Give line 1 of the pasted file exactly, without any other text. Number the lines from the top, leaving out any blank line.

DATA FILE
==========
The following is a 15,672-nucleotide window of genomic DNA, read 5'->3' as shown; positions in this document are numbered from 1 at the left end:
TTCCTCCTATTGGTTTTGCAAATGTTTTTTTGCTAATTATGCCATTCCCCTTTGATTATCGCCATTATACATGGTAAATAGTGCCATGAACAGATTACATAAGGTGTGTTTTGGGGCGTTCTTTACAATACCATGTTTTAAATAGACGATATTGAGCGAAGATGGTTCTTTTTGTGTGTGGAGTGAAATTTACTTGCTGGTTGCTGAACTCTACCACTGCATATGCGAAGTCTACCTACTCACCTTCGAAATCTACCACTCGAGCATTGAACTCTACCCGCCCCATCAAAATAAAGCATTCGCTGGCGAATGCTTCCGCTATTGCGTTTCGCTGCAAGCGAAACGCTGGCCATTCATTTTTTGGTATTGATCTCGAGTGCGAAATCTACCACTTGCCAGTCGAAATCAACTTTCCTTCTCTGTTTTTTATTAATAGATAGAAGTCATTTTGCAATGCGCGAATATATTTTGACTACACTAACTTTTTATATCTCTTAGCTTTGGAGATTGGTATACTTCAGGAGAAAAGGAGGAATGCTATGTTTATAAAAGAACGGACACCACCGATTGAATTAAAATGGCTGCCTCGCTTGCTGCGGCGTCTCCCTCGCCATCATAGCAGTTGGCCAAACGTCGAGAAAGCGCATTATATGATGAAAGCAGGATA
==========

The following is a 15,672-nucleotide window of genomic DNA, read 5'->3' as shown; positions in this document are numbered from 1 at the left end: